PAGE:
Arie Luyendyk Jr. and Brian Deegan became famous for different reasons. One preferred the sleek speed of sports cars and Indy cars, while the other made his name in the world of tattoos and two wheels.

But after lengthy careers in each of their respective sports, they both ended up in the same place: racing off-road trucks.

They had their different reasons for doing so, too.

From Road Racing to Off-Road

Luyendyk, now 35, had always been a road racer. He competed in sports cars and made it to Indy Lights on the Verizon IndyCar Series’ developmental ladder, just one step below the main series, and has raced in the Indianapolis 500. But he’d sort of reached a point in sports car racing and open-wheel racing where he was ready to try something new.

That’s when Luyendyk had a chat with Stadium Super Trucks founder Robby Gordon at an Indy car race in 2013. He took up Gordon’s invitation to test an off-road truck in California and “just fell in love with it.”

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“I’d never driven on dirt, I’d never jumped anything,” said Luyendyk, who would eventually start his own team in TORC: The Off-Road Cham­pionship. “Not on a skateboard, not on a snowboard — nothing. It was a completely different world to me.”

That different world was what Luyendyk said “sort of reinvigorated” his career, which had been the same for so long.

“This came along and it made me adapt to a new type of race car — race truck,” Luyendyk said. “It made me, in a way, reinvent the way I drove, which was a big challenge, but it made it fun again.”

Luyendyk found the most fun in TORC and in Stadium Super Trucks, and he’s now racing for a championship in the latter. But at first, Luyendyk says he “had a lot to learn.”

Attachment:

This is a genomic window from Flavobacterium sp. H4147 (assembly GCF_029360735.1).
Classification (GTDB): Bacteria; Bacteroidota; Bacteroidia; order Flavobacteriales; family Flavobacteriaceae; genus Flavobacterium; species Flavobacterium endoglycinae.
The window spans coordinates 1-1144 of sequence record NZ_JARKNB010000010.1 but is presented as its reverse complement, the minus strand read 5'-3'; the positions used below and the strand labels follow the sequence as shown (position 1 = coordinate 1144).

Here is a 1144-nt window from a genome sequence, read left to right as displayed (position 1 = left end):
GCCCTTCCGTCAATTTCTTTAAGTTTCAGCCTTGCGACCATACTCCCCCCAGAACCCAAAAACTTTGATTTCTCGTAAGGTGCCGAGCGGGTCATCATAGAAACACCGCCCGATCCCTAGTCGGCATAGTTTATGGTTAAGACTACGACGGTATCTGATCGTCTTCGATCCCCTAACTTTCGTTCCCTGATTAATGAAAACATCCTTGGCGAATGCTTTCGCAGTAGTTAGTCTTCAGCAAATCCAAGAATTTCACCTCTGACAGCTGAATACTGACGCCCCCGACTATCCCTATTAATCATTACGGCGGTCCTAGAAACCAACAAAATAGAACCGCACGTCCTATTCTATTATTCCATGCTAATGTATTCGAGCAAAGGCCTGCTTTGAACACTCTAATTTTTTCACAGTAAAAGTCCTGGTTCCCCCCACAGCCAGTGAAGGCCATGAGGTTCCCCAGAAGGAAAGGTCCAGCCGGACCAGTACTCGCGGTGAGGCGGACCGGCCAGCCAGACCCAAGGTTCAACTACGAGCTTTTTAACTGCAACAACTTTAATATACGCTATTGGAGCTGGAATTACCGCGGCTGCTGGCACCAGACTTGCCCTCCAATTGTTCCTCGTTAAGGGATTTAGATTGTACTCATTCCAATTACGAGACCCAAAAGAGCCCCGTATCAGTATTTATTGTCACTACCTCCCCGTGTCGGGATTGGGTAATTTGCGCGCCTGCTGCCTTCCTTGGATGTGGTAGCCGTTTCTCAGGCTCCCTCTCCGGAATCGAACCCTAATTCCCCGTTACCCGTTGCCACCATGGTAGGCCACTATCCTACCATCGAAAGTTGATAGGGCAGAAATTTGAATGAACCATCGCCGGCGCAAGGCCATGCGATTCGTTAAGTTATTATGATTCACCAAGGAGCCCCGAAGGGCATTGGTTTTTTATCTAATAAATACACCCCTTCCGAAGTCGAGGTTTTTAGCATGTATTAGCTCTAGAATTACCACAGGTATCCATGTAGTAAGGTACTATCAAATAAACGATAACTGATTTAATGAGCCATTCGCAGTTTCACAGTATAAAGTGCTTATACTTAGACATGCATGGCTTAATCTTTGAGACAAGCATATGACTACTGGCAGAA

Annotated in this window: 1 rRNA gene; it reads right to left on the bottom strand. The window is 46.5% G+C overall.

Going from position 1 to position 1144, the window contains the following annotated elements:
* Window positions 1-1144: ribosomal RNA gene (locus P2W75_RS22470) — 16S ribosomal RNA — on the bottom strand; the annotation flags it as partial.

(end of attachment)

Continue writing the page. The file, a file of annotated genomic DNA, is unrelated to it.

“Honestly, I wasn’t that great at first,” he said. “But I think Robby saw something in me and really took me under his wing. I’m so grateful for him to kind of show me that type of racing.”

Luyendyk, who’s driven both the 24 Hours of Daytona and 12 Hours of Sebring, would like to get back into sports car racing at some point. But other than that, he loves where he’s at with off-road racing — for more reasons than one.

“I think it’s one of those things where I love to take risks,” Luyendyk said. “This type of racing, since it’s a little bit crazy and a lot can happen in one race, it just really attracted me to it and I think that’s why I’m good at it.”

Part of what makes racing in Stadium Super Trucks so appealing to Luyendyk is that Gordon maintains all of the trucks, leveling the playing field at each race. Luyendyk knows he can show up to the track anytime and “have an opportunity to win,” and — unlike any racing he’s experienced before — that he loves how Gordon’s trucks go on three wheels.

“You have to be on three wheels to be fast because that’s how the truck makes grip,” Luyendyk said. “Then, also, the dirt is interesting because it’s a lot like racing in the rain. You’re always trying to find traction, and there’s this whole different element to it that was really challenging but appealing to me.”

Off-road racing was also appealing to Luyendyk’s sponsors, which he claims virtually cemented his choice to focus more on that than Indy car racing.

“One year, I went to SEMA and I had a deck for Indy car racing and I had a deck for Stadium Super Trucks,” Luyendyk said. “I went around to all of the different companies, and so many companies were drawn to the off-road because it just fit the everyday (person).

“It was something that was action packed. It had a lot of value for them because it was — I’m not going to say inexpensive, but compared to Indy car racing, it was inexpensive.”